Envisioning an Oregon Food Charter: Black, Indigenous, Latinx, Immigrant, & Refugee Perspectives

Author: Katy Giombolini, Oregon Food Bank, and Lauren Gwin, OSU Center for Small Farms & Community Food Systems

Publication Date: Winter 2021

What are the top priorities for Oregon’s Community Food Systems movement? Whose voices need to be heard?

In 2020, the COVID-19 pandemic exposed a broader public to the long-standing racial and social inequities in the food system. We also saw clearly how essential it is for communities most affected by those inequities to lead and influence food system transformation.

On November 17 and 18, the Oregon Community Food Systems Network kicked off its Oregon Food Charter project with an event that put those communities’ voices front and center. (What’s a Food Charter? Read on.)

The event featured five panels with 19 speakers representing 16 organizations led by and/or focused on Black, Indigenous, Latinx, immigrant, and refugee communities in Oregon. Most, but not all, of these organizations are current OCFSN members.

More than 200 people attended the event over the two days and were inspired by presentations, videos, conversations, and storytelling.

OCFSN, established in 2015, has long planned to lead the creation of an Oregon Food Charter. The Network is a collaboration of 56 nonprofit organizations and allies dedicated to strengthening local and regional food systems to deliver better economic, social, health and environmental outcomes across the state (learn more: http://ocfsn.net/).

A Food Charter sets out a collaborative vision – and a roadmap to get there – of a more just and environmentally and economically resilient regional food system. By “food system,” we mean the complex, interconnected web of activities, people, policies, natural resources, and so much else that has to come together for human nourishment. Food Charters have been created in different parts of the U.S. to motivate collaborative, cross-sector change.

The Oregon Food Charter process aims to lead with equity. In 2018, OCFSN wrote an equity statement acknowledging that our food system is built and maintained on a foundation of oppression and systemic racism of Black, Indigenous peoples, people of color, and immigrants. We also recognize a clear need to ensure that communities of color — who have long been at the forefront of organizing for change in food systems — are centered in our efforts. That means shifting resources, decision making, and power to communities we have historically marginalized.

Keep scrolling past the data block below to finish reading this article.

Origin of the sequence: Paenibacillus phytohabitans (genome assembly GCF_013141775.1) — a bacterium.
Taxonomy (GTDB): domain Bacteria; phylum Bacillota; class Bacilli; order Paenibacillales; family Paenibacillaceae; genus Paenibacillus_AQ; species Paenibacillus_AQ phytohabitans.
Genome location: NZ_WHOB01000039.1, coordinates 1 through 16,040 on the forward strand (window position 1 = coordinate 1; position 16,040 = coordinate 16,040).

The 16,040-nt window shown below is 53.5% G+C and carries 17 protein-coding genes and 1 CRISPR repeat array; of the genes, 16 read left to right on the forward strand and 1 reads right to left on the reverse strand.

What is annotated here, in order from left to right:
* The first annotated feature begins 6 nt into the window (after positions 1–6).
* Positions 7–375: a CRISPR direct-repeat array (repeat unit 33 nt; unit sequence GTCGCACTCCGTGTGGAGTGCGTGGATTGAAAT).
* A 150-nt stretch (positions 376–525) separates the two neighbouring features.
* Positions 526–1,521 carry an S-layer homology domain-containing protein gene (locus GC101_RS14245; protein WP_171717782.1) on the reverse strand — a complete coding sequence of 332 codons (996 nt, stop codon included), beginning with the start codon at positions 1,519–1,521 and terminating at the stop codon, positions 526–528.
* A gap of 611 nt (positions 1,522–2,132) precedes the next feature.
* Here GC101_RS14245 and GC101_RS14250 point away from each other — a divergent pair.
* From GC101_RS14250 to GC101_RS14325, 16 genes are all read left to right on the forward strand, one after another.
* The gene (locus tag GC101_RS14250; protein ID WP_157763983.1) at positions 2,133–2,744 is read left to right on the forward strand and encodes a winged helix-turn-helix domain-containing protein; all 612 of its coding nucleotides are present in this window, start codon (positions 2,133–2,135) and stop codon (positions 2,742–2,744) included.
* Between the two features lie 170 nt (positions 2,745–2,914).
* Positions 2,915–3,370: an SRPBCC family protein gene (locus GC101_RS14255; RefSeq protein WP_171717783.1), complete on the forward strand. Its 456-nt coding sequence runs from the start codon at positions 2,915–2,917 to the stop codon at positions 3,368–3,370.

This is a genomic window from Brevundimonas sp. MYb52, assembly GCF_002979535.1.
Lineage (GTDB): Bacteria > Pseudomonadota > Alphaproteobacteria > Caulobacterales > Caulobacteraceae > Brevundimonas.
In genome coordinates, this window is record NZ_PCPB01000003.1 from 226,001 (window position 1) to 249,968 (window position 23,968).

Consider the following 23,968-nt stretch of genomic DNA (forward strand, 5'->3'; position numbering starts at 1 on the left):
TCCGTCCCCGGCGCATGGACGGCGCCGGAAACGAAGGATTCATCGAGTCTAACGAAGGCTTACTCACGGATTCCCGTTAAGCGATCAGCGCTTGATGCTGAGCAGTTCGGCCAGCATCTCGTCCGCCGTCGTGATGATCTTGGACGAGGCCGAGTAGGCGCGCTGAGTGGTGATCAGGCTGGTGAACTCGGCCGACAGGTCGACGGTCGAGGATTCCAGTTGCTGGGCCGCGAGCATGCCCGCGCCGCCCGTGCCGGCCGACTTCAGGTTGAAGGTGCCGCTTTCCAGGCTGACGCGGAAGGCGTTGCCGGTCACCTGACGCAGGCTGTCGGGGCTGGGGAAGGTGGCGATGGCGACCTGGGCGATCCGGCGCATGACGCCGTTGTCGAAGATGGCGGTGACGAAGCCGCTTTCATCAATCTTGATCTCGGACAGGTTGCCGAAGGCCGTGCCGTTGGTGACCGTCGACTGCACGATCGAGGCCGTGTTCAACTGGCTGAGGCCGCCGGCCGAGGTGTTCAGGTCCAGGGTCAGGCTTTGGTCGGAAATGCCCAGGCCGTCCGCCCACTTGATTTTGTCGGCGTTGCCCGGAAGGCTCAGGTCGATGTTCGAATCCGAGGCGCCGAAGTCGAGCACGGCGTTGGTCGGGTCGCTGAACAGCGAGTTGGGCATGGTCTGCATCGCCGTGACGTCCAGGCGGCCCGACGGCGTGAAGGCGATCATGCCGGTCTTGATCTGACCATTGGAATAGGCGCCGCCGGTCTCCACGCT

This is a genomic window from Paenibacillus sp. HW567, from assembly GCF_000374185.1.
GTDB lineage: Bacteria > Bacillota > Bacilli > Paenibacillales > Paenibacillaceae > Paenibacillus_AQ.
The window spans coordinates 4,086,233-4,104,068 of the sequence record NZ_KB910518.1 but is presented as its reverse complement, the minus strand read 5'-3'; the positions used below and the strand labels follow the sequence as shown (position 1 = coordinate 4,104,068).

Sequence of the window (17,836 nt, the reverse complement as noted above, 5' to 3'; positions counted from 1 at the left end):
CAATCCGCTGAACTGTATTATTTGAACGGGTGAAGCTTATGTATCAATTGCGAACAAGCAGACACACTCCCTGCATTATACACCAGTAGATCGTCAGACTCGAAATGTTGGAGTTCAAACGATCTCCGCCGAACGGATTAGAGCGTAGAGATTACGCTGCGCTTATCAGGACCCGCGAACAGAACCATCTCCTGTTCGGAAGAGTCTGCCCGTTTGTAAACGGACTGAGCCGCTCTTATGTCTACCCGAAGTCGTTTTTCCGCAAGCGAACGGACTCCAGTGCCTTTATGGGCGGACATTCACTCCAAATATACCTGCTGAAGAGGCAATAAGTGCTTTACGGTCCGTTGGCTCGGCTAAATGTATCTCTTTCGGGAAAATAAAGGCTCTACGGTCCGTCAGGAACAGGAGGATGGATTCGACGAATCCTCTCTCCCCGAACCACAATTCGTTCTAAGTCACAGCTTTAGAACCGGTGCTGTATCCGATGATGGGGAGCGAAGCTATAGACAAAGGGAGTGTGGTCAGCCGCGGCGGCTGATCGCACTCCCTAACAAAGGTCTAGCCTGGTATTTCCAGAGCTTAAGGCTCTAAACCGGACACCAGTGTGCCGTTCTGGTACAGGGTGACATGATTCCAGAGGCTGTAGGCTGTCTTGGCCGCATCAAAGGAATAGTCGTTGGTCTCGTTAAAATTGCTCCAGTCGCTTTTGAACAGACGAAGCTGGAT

Since writing that statement, OCFSN has been working at multiple levels to put this commitment into practical action through our network’s practices, working group focus areas, member representation, and individual and organizational trainings and education.

The Food Charter Project is part of this work. We know an Oregon Food Charter will not be successful unless it is shaped and led by the communities most affected by the inequities in the food system.

OCFSN received funding from Meyer Memorial Trust to learn from Indigenous, Black, Latinx, and Immigrant and Refugee communities about their visions for transforming the food system in Oregon. The Food Charter team originally planned to travel the state conducting on-site visits and interviews to gather these visions but shifted to an online format because of the pandemic.

For the online event, we asked OCFSN members led by or significantly focused on these communities a set of big questions:

1. What is your community’s vision for Oregon’s food system?

2. What stands in your way, and what solutions are you working on now?

3. What other solutions do you want to work on in the future?

4. In what ways can the community food systems movement in Oregon support your solutions?

5. What do you think are the top priorities the Community Food Systems movement should focus on?

We invited them to share their answers to any and all, in whatever format they chose. The resulting panels were an engaging, powerful mix of perspectives, big ideas, specific strategies, and calls to action.

Network members and working groups are now reflecting on what they learned, and the Food Charter team is now circling back with our presenters for their own reflections on the event and how OCFSN can use the Charter to support their organizations and a larger, collaborative movement. This is a long process – stay tuned.

For now, you can watch the recorded presentations at the links below. Presenter bios are listed on this page: http://ocfsn.net/panelist-bios/.

Oregon Food Charter Presentations

Tuesday, November 17th

  • Welcome and OpeningRecording here
  • Panel 1Recording here
    • Rob Cato and Beatriz Gutierrez, Zenger Farm
    • Lynn Ketch, Rockwood Food System Collaborative
    • Vanessa Chambers, Grandma’s Hands
    • Adam Kohl, Outgrowing Hunger
  • Panel 2 Recording here
    • Joel Pelayo, The Next Door Inc/RAICES
    • Kathy Kentta-Robinson, Confederated Tribes of Siletz Indians
    • Jennie Brixey, Native American Youth and Family Center
  • Panel 3Recording here
    • Jaime Arredondo and Javier Lara, CAPACES Leadership Institute and Anahuac
    • Edward Hill, Black Food Sovereignty Coalition

Wednesday, November 18th

  • WelcomeRecording here
  • Panel 4Recording here
    • Kaely Summers and Daniela Perez, Adelante Mujeres
    • Shantae Johnson, Mudbone Grown
    • Buck Jones, Columbia River Intertribal Fish Commission
  • Panel 5Recording here
    • Laura Galindo, PCUN o Rebeca Marquez, Familias en Acción
    • Rima Green and Rashae Burns, Growing Gardens

Oregon Food Bank and the OSU Center for Small Farms & Community Food Systems provide “backbone” support for the Oregon Community Food Systems Network. OCFSN is an independent network which will soon be a nonprofit, 501c3 organization. Learn more at http://ocfsn.net/.